Here are highlights from my keynote at the South African Enneagram conference held in Cape Town this past October/November. Dirk Cloete of Integrative Enneagram Solutions, host and conference sponsor, had asked me to provide the keynote on Diversity and the Enneagram, a topic dear to my heart. For many years, one of my specialties as an OD consultant was Diversity, and since I learned the Enneagram in the mid 1990s, I’ve pondered how to integrate the two. In particular, the challenge was this: Is there a way to integrate the Enneagram with Diversity without having the Enneagram be simply a personality system that describes individuals rather than groups and, thereby, detracts from the socio-dynamics of group differences and issues of rank, power, and privilege?
Over the last two decades, I’d figured out that (a) just like race, gender, sexual orientation, religion, culture, nationality and more, our enneatype is another grouping to which we potentially belong that comes with a particular rank or status depending on our environment, and (b) enneatypes come with different levels of rank or privilege, depending on the context. For example, in some families, being 2-like might afford more influence, just as in some organizations such as art organizations, 4-like might be more elevated in rank or 8s and 3s might be given more status in some organizations.
So in my South African keynote speech – well, in reality, it was a combination of speech and interaction – I went for the gold, going directly into a highly sensitive topic which I know from experience can either excite and inspire people or it can do the opposite. The topic can generate defensiveness, even when done even-handedly, and create resistance even upon hearing that the topic will even be discussed. People can head for the doors very quickly which is not a good thing at any time, but especially not after a conference keynote.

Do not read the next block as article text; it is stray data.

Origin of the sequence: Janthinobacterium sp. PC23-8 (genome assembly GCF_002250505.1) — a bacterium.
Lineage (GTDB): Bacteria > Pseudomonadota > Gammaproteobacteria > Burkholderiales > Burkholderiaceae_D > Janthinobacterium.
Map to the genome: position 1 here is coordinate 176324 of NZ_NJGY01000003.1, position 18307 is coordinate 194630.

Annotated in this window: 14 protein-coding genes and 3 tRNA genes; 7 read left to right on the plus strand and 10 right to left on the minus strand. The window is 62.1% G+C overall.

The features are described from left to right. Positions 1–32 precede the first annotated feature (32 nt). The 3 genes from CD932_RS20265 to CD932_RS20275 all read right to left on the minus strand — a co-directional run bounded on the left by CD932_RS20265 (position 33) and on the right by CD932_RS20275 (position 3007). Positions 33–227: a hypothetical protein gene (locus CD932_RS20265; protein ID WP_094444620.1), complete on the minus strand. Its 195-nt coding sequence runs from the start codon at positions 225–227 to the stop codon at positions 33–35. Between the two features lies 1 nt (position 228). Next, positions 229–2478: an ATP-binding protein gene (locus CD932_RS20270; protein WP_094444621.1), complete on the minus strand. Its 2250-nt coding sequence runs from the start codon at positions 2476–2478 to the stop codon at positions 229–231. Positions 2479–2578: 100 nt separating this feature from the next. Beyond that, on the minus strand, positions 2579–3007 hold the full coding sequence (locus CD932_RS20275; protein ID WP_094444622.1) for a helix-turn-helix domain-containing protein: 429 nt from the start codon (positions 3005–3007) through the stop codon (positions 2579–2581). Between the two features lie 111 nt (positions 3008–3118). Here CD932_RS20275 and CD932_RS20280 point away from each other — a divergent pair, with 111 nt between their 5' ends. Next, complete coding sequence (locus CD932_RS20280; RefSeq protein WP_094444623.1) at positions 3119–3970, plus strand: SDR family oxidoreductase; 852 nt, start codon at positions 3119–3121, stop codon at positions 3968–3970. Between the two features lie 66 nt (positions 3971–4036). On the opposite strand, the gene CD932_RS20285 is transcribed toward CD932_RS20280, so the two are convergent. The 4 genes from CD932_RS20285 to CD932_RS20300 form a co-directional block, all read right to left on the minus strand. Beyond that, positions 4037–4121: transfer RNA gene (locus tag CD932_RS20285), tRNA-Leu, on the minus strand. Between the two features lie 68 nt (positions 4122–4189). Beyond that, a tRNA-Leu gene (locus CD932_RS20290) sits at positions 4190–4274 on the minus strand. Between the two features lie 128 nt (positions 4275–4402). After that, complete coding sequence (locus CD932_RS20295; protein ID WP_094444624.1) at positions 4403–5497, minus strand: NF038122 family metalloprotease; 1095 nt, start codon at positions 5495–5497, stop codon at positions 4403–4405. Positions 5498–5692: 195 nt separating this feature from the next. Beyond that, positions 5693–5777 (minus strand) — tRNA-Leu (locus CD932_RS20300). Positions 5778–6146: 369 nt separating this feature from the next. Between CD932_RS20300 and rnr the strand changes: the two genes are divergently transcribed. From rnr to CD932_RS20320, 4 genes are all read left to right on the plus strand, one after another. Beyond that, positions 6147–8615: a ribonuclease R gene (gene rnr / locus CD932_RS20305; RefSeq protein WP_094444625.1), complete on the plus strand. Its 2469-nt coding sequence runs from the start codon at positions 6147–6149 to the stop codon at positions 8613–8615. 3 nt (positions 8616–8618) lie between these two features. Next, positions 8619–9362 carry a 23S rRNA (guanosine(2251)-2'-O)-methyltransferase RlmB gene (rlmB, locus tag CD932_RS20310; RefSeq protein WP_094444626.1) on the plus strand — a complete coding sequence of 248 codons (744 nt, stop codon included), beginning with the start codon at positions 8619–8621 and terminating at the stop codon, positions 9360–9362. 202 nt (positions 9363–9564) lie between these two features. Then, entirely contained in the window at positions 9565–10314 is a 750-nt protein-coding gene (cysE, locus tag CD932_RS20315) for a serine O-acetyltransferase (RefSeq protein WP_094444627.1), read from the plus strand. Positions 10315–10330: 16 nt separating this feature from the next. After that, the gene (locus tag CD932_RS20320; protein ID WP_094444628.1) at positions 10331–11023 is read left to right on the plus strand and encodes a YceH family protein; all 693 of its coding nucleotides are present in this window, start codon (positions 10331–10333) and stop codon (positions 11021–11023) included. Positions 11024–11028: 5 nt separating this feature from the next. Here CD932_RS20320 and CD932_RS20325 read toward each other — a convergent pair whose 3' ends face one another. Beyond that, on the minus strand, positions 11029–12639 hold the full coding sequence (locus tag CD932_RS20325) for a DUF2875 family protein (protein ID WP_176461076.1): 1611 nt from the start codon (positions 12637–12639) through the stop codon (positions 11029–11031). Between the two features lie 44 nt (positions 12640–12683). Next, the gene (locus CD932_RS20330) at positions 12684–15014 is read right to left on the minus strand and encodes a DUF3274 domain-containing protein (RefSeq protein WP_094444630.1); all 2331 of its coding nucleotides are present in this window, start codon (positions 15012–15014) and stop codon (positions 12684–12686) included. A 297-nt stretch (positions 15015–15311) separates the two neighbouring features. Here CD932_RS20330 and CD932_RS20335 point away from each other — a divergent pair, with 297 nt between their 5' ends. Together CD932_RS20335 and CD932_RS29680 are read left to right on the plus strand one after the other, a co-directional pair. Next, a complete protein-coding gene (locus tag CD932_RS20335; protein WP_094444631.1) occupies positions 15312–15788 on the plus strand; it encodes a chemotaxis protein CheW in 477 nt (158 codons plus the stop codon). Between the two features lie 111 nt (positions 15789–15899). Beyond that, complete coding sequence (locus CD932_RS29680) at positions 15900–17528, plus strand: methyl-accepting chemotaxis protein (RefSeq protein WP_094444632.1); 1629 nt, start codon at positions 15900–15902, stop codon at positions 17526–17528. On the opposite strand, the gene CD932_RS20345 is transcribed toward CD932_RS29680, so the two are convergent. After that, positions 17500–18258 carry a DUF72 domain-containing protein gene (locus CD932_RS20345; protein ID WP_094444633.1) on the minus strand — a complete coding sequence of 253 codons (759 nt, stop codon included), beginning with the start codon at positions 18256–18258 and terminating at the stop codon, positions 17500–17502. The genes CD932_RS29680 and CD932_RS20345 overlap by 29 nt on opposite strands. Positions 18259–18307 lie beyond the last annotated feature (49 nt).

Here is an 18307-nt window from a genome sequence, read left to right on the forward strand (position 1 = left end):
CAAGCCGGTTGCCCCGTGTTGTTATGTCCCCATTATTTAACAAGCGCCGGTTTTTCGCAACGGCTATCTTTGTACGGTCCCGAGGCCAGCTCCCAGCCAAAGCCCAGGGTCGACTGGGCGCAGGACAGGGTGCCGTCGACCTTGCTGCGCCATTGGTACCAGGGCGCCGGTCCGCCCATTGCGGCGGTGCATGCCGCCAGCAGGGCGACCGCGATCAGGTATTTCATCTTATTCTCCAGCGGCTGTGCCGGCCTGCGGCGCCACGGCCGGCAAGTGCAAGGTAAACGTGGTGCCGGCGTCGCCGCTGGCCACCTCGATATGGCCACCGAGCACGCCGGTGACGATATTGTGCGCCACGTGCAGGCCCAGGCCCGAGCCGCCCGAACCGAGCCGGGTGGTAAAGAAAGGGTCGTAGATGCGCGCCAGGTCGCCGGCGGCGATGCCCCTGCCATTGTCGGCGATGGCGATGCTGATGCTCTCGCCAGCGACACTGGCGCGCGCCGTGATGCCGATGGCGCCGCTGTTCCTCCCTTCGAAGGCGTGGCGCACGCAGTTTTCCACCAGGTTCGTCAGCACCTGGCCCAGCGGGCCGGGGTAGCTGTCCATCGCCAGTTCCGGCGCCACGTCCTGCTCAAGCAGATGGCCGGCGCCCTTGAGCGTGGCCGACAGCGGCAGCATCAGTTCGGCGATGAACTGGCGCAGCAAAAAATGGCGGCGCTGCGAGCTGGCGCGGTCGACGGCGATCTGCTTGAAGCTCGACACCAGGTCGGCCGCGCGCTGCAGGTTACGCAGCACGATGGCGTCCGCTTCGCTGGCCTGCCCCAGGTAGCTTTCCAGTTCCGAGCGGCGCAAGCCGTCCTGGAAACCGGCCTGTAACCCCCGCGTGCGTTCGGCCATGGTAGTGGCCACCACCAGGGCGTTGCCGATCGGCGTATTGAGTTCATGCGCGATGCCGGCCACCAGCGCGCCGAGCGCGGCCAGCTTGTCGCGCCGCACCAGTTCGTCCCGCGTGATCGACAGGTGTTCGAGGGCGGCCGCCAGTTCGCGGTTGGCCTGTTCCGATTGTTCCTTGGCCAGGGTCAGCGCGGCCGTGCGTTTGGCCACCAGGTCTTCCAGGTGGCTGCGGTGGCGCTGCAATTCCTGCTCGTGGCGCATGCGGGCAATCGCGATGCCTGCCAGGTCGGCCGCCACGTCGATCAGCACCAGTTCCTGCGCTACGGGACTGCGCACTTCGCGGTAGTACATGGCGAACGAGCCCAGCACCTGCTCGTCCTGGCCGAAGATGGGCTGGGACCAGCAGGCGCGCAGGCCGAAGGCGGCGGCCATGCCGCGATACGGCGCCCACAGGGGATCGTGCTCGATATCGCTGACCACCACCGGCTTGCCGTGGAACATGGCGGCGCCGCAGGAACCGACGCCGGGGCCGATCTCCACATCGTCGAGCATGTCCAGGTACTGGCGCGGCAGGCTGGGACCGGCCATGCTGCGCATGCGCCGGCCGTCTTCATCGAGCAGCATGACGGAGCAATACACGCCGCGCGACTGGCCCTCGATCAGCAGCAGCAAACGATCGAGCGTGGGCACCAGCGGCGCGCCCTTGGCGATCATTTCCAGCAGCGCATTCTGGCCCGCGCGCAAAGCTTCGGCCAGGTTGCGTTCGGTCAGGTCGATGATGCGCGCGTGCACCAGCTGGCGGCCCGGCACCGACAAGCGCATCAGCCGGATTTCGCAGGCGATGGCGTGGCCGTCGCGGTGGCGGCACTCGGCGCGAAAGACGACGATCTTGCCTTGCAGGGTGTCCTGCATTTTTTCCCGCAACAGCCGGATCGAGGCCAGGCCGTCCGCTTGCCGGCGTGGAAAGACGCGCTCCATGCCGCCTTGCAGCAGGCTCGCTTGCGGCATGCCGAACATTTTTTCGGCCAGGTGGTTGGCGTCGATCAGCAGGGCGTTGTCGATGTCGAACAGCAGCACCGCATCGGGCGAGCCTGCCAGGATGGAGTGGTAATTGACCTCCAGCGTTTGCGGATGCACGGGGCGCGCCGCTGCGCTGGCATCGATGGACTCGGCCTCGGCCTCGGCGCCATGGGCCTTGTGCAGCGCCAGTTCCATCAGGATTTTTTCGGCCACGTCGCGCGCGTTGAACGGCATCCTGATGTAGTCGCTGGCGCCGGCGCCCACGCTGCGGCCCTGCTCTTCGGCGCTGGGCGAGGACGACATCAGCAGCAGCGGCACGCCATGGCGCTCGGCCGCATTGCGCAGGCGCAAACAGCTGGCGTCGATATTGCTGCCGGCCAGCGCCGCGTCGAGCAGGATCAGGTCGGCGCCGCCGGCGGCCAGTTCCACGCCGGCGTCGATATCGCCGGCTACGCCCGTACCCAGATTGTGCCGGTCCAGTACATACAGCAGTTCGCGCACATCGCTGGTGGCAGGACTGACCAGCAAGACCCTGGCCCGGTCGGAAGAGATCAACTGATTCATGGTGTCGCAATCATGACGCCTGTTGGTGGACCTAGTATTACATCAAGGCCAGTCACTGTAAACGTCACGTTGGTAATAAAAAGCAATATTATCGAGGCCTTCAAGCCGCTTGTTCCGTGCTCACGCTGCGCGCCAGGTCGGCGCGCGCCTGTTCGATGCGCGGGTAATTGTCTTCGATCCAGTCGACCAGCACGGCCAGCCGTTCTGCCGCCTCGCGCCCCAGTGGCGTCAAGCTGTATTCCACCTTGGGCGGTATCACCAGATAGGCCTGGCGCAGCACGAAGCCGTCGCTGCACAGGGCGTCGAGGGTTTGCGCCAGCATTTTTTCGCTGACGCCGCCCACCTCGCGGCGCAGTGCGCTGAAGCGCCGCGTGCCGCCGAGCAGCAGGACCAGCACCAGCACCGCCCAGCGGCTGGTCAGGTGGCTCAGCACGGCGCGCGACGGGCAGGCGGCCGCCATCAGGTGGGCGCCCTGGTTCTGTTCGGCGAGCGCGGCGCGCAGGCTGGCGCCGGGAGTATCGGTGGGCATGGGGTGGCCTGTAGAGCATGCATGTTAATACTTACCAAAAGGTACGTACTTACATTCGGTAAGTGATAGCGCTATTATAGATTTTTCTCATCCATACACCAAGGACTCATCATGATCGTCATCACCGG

For all the above reasons, I prepared thoroughly, although I almost always do, gathered my courage, and took the plunge. And the result was so much better than even my most positive outcomes. People were energized and excited, and throughout the conference, people kept coming up to me saying how they had benefitted from the keynote and that it had made them think and experience something differently. What people learned from the keynote was always different, but ever so meaningful to them. Some said they had never considered what a particular group membership meant to them. Others mentioned a curiosity about why a socio-demographic group to which they actually belong has had so little impact on them. Others referred to intrigue and insights about how their type influenced a particular social grouping that was important to them, while still others had never thought of their own type or that of others conferring differential rank and privilege.
What made this topic so well received? Most likely, the topic is something that the audience, particularly the South African audience, found to be relevant and useful, yet done in a way where no blame or shame was cast. At the same time, I positioned the topic as not just a South African or a U.S. based one, but an area of exploration of global consequence.
After explaining the concepts at a high level, I led spontaneous interviews with three willing participants – Uranio Paes from Brazil (a 5), Julia Kerr from South Africa (a 3) and Anne Isabelle Sam (an 8), originally from France but who has lived all over the world, currently in Singapore – to cover the three Centers of Intelligence, Head, Heart and Body. I essentially asked them which of the diversity dimensions was most central to their self-identity and why, which was least important and why, and how their experience of these aspects of diversity related to their types. The three were brave to spontaneously address these questions in front of a wide audience, yet they set the stage for small group exploratory conversations that followed.
After, I explained the concepts in more detail, then discussed what the notion of rank and privilege is that gets associated with different diversity dimensions. All then engaged in a somatic activity, pushing chairs to the side and stepping forward if a dimension of diversity gave them privilege, stepping back if there was a negative rank associated with it, and remaining in place if the particular dimension was, in their eyes, neutral. Type was also covered as was the degree of having a supportive, nurturing family background. Again, short, exploratory conversations ensued, just enough to get them beyond the starting point.
There was, of course, an ending to the beginning of this new conversation, setting participants forth into the conference with a newer way of experiencing one another. For me, it was the beginning of an integration of two topics near and dear to my heart.